Home News Project News ARDYIS Web 2.0 Training & Exchange Workshop in the Land of the Flying Fish…
Friday, 09 August 2013 11:49

ARDYIS Web 2.0 Training & Exchange Workshop in the Land of the Flying Fish…

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25 youths, coming from all corners of the Caribbean took part in the ARDYIS Web 2.0 Training and Exchange Workshop from 27-31 July 2013 at the University of the West Indies in Cave Hill, Barbados. The event was organized by CTA and CAFAN in the framework of the YoBloCo Awards.

From the beginning of the workshop, the excitement was palpable among the young Caribbean youths. Everyone remarked on the high quality of the training session and we were very excited to learn new skills and even more thrilled to be able to share them with other youth in our organizations back in our home countries.

Blog Training

During the practical sessions, we learnt how to create, personalize and publish our own blogs. We were also introduced to other social media tools like Facebook, Twitter, Klout and LinkedIn, which we could link to our blog.  In the process, we learnt about the value of leveraging Social Media platforms and using online social network management tools such as Hootsuite to maximize the impact of online agricultural businesses, campaigns and marketing.

We were all able to share our newly created blogs with the facilitators and other fellow participants for constructive feedback and suggestions for improving the look and feel of our blog according to its purpose/objective.

Each day in between the sessions, we recorded our reflections from discussions with our peers and suggested areas of improvement for the training on the “Democracy Walls”. This was a very enjoyable experience, giving us a space to collect our thoughts. Needless to say that everyone wrote so many posts that we ran out of space and needed another wall!

Field Trip

As part of the event, a field trip was organized by CTA and CaFAN for participants to get an over-view of some agricultural activities in Barbados. The first visit was to an orchid farm run by Ms. Margaret Lovemore, a farmer in St. Phillip. She sells cut Dendrobium orchids and many other varieties to the local hotels and florists located on the island.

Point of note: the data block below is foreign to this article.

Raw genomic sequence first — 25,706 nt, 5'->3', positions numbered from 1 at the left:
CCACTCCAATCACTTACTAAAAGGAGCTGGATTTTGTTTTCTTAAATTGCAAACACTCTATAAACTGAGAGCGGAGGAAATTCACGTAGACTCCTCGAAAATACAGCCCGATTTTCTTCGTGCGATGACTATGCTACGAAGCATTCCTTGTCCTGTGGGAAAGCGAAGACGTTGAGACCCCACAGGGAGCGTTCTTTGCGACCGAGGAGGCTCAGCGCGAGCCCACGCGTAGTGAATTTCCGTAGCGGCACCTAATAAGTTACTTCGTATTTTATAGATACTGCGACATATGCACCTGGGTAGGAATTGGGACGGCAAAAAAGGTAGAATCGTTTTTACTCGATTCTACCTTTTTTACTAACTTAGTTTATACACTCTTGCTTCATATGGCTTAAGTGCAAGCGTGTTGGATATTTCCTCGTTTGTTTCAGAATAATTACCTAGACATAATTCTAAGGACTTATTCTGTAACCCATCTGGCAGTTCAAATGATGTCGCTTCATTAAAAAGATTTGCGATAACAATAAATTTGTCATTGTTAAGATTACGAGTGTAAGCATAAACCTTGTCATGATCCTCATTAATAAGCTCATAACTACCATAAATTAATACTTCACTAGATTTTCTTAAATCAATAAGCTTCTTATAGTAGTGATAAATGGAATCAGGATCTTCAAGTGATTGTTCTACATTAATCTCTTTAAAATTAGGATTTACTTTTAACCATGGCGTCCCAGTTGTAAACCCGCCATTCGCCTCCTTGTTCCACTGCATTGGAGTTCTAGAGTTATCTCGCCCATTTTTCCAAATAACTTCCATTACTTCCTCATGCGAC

Our next stop was at the Ministry of Agriculture’s tissue culture lab. We were all welcomed and provided with lab coats, hair nets and booties, and were excited to be agricultural lab technicians for the rest of the day.  After taking some pictures in our white attire, we embarked on a tour of the facility and learnt about the process of how orchids and other plant species are grown in test tubes and jars under controlled environment and acclimatized, before they are sold .

Youth-led agricultural innovations

The Training and Exchange Workshop provided a much needed platform for youth dialogue. The workshop acted as a microcosm of Caribbean youth involved in agriculture that allowed participants to share their experiences and challenges in farming in their native territories as well as personal and professional experiences related to agriculture and rural development.

During the exchange sessions, we learnt about two innovative agricultural start-ups. The first one,  called “Go Goat”, is an initiative by Shurdel N. Garcia of Trinidad & Tobago. She produces and markets yoghurt, ice cream and cheese made from goat milk to her local community.

The other initiative, “Hike Wadadli”, by Samuel Brazier of Antigua, is about a nature trail connected to his farm, encouraging tourism and agricultural education amongst visitors to the island.

Exchange sessions on the use of ICTs in Agriculture

On the final day, the participants participated in group discussions on the causes of low participation of Caribbean youths in agriculture, why they should get involved in the sector and what role can the youth, social media and ICT play as part of the solution to these questions.

Each group formulated and submitted a one page proposal to CAFAN, advising the organization on a strategy for using social media as the foundation of a campaign to raise awareness and interest in agriculture amongst Caribbean Youth.

Access to ICT & Social media training and tools among rural populations across the region came out strongly in all presentations.

What do others say about their experience?

Young People I urge you to take part!....the experience, training and networking I gained from the CTA Ardyis Web 2.0 Workshop held recently for youths of the caribbean in Barbados was a life changing, motivating and extremely informative.....I could not have asked for a better workshop! Keep fulfilling your mission CTA!...Thanks again for the amazing opportunities!

Shurdel Garcia, Trinidad and Tobago

Web 2.0 training was a enlightening...really eye-opening. Thanks to the organizers and trainers. Without the training I would in quick time be obsolete. KUDOS!

Petra Grell-Shillingford, Dominica

The way forward

I personally intend to use these new skills to help young people and survivors of domestic violence in Guyana through training workshops in Social Media and ICT to start up their own agricultural businesses to gain economic independence. Like me, other participants of the training and exchange workshop are planning to put the new skills and knowledge we have learnt into practice after we leave Barbados!

As I write this article before taking my taxi to the airport, I can truly say I have taken in both the academic and fun side of Barbados. This experience has been an unforgettable one. We are now all equipped with the social media tools the magic will be in how we use them to make a difference to agriculture in our countries!

Blog post by Imarah Radix, one of the workshop participants from Guyana

Photo: Richie Richards, Antigua

Last modified on Thursday, 22 August 2013 13:26


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